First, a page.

The Extent of Vacuolation in Non–Heart-Beating Porcine Donor Liver Grafts Prior To Transplantation Predicts Their Viability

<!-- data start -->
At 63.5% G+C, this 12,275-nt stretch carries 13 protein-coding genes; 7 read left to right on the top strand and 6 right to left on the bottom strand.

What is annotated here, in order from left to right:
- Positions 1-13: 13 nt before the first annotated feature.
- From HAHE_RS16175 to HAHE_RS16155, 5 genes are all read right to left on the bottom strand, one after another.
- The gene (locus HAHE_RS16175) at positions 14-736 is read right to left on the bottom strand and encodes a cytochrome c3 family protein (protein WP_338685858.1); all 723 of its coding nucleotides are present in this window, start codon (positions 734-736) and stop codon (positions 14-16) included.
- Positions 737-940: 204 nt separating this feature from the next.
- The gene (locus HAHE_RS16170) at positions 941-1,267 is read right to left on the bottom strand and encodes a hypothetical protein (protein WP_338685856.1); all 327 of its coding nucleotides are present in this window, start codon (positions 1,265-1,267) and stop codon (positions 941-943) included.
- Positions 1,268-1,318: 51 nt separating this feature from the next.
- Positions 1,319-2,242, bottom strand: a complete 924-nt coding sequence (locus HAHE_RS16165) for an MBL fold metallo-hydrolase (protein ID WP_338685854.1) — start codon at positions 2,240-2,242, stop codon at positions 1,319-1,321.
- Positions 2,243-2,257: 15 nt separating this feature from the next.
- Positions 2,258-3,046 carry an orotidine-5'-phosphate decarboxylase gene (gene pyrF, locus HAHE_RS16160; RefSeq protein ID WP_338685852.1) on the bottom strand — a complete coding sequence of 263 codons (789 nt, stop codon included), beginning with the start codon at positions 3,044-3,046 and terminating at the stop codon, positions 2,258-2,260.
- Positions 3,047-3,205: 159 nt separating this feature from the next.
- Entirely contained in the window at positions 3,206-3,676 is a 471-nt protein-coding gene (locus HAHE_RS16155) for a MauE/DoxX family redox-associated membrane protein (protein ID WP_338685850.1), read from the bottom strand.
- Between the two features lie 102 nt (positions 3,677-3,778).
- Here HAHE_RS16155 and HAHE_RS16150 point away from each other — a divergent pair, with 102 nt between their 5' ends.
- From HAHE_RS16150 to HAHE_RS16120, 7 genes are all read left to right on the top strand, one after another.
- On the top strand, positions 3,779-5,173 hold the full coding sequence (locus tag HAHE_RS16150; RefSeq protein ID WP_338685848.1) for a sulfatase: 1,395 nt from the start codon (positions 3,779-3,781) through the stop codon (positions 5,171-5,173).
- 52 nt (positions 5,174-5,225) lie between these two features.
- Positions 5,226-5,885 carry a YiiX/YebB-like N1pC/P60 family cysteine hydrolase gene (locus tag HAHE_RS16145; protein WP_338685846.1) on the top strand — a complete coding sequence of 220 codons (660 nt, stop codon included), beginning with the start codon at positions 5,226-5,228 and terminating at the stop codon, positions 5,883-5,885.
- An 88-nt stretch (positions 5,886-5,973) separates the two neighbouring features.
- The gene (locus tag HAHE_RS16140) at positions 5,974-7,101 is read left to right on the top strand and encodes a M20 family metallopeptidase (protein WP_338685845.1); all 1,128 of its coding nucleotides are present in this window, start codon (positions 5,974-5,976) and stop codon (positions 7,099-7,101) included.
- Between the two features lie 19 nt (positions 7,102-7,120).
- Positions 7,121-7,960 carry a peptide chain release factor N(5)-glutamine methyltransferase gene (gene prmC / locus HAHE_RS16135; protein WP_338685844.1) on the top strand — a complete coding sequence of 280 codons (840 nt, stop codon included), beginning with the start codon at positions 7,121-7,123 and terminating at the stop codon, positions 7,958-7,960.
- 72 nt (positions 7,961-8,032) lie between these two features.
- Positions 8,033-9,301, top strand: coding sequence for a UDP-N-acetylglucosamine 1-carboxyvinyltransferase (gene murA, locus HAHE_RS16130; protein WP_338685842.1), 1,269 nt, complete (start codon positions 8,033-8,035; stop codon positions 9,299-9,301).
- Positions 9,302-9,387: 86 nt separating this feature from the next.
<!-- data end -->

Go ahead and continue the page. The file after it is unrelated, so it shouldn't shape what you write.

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Livers exposed to prolonged warm ischemia (WI), such as those from non–heart-beating donors (NHBDs), are at higher risk of primary graft nonfunction (PNF). In a pig model of liver transplantation (LTx) from NHBDs, hepatocellular vacuolation, focal hepatocyte dropout, congestion, and sinusoidal dilatation appeared on biopsies taken after exposure to WI. In functioning grafts, vacuolation and sinusoidal dilatation were reversible after LTx, in contrast to PNF grafts. We studied whether the extent of these morphological signs and particularly vacuolation, present on pre-LTx biopsies, was associated with WI length and able to predict PNF, hepatocellular damage, and survival. Pre-LTx biopsies from pig livers exposed to incremental periods of WI were reviewed retrospectively. The extent of vacuolation was quantified blindly by a pathologist's semiquantitative score, validated by stereological point counting and digital image analysis, and then used to predict PNF and hepatocellular damage. On biopsies taken after WI, stereological point counting and digital analysis scoring contributed significantly in predicting PNF (P= 0.027 andP= 0.043, respectively) versus the pathologist's semiquantitative score (P= 0.058). Stereological point counting and digital image analysis predicted the extent of hepatocellular damage (P< 0.0001 andP= 0.001) versus the pathologist's semiquantitative score (P= 0.085). In conclusion, the extent of parenchymal vacuolation present on WI liver grafts reflects the severity of hepatocellular damage and predicts pig liver graft viability before LTx. Further studies are now warranted to evaluate whether these anoxic changes that are associated with liver graft viability in pigs also apply to human NHBD liver biopsies.

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